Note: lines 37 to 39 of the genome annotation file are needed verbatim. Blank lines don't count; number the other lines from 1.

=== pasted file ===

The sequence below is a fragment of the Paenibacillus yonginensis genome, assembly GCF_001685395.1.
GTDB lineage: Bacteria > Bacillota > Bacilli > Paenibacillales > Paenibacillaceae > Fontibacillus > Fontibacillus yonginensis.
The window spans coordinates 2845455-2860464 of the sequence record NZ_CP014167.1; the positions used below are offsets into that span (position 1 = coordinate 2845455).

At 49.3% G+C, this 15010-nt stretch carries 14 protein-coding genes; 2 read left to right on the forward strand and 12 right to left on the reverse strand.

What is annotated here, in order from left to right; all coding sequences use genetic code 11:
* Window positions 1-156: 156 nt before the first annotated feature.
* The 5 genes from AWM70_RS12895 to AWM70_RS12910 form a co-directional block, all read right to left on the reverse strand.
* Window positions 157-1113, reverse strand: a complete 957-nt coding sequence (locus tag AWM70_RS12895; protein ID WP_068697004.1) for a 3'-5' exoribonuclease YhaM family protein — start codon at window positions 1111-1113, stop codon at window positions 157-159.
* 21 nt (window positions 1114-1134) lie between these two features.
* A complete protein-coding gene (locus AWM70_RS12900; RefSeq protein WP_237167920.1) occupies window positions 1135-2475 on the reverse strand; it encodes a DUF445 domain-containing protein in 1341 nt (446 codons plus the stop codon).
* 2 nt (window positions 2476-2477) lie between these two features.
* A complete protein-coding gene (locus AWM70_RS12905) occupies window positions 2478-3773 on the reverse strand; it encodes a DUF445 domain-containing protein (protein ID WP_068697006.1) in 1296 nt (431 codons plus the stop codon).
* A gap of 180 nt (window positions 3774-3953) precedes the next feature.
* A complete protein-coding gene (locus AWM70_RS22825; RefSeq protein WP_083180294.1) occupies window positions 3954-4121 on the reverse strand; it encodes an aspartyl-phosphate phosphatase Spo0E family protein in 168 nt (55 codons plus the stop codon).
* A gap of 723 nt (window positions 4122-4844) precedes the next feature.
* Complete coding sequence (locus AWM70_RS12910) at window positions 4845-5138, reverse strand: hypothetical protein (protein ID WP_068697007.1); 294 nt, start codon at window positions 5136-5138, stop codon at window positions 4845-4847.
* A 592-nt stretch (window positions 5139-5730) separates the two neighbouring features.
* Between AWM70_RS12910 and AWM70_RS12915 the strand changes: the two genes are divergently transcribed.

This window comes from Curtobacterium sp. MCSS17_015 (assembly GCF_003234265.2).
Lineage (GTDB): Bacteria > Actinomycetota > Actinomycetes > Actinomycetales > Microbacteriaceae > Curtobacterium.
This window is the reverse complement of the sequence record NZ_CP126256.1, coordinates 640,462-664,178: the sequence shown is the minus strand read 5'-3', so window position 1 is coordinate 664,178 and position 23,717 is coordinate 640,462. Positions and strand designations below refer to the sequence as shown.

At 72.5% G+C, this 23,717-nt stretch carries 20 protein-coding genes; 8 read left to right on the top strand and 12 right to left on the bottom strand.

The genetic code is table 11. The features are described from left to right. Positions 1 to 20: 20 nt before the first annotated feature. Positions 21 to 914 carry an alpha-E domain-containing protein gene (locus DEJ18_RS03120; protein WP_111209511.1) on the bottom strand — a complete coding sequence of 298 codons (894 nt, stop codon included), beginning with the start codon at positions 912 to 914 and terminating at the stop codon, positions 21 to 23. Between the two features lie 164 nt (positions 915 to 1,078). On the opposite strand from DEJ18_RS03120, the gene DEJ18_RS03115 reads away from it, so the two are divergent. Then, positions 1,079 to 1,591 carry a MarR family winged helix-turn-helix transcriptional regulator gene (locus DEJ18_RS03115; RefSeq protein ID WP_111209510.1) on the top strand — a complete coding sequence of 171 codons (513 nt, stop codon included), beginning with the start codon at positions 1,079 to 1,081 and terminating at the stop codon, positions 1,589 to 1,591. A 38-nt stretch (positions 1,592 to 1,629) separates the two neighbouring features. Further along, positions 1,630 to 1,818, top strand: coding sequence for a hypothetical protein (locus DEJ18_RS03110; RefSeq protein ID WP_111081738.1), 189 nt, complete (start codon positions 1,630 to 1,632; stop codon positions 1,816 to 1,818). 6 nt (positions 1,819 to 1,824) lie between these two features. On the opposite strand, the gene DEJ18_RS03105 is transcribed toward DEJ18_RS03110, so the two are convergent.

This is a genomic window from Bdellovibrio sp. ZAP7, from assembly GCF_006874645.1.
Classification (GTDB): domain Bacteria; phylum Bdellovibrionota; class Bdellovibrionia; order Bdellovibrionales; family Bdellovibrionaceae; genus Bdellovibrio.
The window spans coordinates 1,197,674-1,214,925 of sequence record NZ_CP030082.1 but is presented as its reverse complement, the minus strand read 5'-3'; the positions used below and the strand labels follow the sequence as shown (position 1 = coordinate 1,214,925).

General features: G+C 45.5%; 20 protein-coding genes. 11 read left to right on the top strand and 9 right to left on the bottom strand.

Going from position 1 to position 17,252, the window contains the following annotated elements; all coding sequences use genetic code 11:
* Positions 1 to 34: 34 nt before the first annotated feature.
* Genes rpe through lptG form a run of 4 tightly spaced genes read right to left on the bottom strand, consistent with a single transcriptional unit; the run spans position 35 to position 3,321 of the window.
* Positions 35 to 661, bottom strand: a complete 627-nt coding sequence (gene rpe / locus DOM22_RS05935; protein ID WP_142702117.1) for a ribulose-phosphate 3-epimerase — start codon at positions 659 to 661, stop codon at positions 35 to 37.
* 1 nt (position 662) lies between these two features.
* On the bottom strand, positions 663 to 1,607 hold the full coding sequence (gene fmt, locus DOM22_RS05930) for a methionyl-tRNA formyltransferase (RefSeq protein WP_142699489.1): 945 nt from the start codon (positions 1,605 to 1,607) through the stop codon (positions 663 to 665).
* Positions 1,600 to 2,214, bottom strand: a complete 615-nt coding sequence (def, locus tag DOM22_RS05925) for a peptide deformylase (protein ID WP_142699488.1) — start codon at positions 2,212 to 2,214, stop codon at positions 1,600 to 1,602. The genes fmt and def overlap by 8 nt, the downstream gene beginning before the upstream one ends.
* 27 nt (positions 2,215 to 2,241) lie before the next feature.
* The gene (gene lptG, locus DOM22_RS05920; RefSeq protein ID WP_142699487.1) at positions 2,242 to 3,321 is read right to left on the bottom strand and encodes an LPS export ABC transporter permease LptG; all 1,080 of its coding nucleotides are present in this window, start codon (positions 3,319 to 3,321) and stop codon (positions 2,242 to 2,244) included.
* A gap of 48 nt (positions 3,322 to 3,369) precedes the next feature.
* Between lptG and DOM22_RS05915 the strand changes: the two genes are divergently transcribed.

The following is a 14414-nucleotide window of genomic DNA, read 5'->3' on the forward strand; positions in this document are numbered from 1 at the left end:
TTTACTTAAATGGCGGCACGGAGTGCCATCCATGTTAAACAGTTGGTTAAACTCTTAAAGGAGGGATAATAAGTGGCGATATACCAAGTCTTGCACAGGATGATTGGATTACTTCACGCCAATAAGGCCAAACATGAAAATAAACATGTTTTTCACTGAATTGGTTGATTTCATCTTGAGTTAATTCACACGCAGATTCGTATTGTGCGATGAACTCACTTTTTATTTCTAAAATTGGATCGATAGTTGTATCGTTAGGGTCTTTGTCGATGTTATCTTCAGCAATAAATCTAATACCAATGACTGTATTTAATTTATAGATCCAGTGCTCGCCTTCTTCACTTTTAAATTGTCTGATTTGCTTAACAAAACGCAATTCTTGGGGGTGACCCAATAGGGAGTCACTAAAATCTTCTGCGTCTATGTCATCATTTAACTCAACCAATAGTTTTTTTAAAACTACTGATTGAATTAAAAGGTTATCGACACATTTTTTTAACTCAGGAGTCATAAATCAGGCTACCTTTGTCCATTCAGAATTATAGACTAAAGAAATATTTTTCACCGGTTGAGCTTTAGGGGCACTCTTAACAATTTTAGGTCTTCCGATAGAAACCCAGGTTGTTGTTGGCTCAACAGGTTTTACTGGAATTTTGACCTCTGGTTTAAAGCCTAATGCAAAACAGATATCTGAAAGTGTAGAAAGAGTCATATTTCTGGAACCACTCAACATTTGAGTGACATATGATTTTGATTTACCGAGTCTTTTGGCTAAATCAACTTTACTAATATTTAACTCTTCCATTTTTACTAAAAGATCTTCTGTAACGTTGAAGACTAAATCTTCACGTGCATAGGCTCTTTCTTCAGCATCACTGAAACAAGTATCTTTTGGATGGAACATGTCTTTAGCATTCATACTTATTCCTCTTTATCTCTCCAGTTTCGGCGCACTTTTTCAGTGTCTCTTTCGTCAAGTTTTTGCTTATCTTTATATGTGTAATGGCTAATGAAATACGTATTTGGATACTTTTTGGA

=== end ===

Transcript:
* A gap of 48 nt (positions 3,322 to 3,369) precedes the next feature.
* Between lptG and DOM22_RS05915 the strand changes: the two genes are divergently transcribed.

The following is a 14414-nucleotide window of genomic DNA, read 5'->3' on the forward strand; positions in this document are numbered from 1 at the left end: